Shinichiro Ohshimo, MD, PhD; Takuma Sadamori, MD, PhD; Koichi Tanigawa, MD, PhD
This article was published at www.annals.org on 16 February 2016.
Disclosures: Disclosures can be viewed at www.acponline.org/authors/icmje/ConflictOfInterestForms.do?msNum=L15-0350.
Ohshimo S, Sadamori T, Tanigawa K. Innovation in Analysis of Respiratory Sounds. Ann Intern Med. 2016;164:638-639. doi: 10.7326/L15-0350
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Published: Ann Intern Med. 2016;164(9):638-639.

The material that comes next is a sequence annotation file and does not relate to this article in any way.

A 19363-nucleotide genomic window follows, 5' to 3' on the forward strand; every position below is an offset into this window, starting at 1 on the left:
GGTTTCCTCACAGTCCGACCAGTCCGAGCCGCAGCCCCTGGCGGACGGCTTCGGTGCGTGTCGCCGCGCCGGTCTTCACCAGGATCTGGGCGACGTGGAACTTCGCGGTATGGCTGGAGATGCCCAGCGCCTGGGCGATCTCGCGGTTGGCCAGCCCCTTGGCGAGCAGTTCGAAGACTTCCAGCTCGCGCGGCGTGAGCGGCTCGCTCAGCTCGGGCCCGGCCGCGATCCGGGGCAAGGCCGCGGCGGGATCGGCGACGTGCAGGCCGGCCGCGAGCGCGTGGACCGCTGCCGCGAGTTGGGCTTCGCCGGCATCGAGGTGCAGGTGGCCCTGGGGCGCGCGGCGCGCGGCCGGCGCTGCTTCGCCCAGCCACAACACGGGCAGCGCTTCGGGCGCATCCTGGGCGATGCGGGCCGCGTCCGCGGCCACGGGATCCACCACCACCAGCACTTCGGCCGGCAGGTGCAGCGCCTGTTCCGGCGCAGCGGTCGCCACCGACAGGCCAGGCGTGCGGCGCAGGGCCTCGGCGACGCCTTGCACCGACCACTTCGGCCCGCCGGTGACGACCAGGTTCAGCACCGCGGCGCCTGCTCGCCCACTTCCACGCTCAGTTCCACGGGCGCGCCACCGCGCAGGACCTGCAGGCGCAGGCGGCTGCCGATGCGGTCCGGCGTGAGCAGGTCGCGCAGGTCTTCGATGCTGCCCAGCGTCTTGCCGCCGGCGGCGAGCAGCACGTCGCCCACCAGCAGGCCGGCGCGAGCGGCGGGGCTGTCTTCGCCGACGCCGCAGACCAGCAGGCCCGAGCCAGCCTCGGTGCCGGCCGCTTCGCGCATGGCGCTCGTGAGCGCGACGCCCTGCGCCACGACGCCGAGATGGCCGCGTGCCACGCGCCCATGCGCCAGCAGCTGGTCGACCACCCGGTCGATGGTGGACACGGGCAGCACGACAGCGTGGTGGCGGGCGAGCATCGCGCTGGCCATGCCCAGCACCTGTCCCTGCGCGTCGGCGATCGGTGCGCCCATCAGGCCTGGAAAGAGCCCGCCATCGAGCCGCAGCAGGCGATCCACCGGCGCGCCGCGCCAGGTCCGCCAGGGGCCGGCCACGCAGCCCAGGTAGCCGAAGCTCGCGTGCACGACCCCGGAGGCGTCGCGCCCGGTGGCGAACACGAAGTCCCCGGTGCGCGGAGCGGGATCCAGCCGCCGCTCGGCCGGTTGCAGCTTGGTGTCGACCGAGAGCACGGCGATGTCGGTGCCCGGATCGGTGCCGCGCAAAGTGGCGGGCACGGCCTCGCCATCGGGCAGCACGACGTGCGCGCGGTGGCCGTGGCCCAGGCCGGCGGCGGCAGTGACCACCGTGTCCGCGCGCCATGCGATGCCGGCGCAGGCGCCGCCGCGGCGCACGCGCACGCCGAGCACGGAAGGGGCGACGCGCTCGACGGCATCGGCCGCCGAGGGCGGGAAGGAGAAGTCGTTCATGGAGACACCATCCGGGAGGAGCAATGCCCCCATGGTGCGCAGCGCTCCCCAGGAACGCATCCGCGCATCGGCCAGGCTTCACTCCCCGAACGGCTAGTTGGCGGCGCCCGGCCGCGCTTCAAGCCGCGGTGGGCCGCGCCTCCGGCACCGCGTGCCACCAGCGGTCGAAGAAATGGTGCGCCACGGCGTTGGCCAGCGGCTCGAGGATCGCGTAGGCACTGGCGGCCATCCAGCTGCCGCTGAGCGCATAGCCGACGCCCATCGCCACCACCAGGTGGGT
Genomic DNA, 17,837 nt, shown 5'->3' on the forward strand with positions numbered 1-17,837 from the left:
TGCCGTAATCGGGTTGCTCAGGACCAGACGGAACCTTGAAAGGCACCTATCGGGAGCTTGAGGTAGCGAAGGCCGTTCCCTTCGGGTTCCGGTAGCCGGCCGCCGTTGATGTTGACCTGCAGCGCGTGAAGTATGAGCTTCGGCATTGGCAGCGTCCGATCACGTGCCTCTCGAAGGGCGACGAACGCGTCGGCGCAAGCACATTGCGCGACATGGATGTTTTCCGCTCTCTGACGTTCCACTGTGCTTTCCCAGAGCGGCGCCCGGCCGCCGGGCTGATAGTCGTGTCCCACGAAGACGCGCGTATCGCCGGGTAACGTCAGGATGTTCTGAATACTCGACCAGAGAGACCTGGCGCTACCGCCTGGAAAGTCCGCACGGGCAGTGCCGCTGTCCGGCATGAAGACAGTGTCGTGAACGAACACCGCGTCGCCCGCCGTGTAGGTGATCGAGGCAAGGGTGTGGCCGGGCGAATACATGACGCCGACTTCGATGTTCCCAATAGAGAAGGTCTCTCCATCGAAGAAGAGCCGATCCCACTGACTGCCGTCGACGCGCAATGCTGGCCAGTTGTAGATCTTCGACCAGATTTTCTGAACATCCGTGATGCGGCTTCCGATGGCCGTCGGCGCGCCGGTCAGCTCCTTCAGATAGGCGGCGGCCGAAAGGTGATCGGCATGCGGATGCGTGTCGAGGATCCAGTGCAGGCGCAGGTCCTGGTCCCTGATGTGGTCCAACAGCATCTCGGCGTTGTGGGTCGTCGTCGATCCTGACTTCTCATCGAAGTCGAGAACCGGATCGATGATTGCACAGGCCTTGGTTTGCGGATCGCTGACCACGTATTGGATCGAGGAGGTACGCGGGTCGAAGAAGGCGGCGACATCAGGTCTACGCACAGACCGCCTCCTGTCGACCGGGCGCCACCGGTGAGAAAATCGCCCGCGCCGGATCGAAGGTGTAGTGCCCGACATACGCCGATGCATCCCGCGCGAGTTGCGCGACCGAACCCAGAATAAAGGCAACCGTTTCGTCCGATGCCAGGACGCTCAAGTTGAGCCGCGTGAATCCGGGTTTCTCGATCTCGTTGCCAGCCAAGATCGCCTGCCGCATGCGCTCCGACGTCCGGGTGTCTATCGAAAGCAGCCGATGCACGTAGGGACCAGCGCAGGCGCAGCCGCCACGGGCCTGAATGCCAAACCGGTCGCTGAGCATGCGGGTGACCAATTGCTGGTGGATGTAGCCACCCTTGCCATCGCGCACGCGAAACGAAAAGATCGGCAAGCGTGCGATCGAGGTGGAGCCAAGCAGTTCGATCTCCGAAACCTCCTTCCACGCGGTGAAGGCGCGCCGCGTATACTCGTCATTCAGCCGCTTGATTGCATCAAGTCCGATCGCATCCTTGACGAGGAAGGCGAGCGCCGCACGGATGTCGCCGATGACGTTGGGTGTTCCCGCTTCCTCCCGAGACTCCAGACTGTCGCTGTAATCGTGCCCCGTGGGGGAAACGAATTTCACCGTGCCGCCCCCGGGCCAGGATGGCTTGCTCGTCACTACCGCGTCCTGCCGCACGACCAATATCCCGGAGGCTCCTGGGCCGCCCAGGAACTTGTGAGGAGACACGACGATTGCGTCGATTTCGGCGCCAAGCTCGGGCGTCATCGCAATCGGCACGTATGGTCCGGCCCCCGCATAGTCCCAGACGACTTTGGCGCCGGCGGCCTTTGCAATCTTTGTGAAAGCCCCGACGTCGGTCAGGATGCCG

Published at www.annals.org on 16 February 2016
Background: Despite advances in technology, evaluation of respiratory physiology still depends primarily on chest auscultation. However, this method is subjective and requires sufficient training. In addition, identification of the 5 respiratory sounds specified by the International Lung Sounds Association is difficult because their frequencies overlap: The frequency of normal respiratory sound is 100 to 1000 Hz, wheeze is 100 to 5000 Hz, rhonchus is 150 Hz, coarse crackle is 350 Hz, and fine crackle is 650 Hz (1, 2).
Objective: To develop a computer-assisted stethoscope to quickly and accurately identify respiratory sounds.
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Print ISSN: 0003-4819 | Online ISSN: 1539-3704
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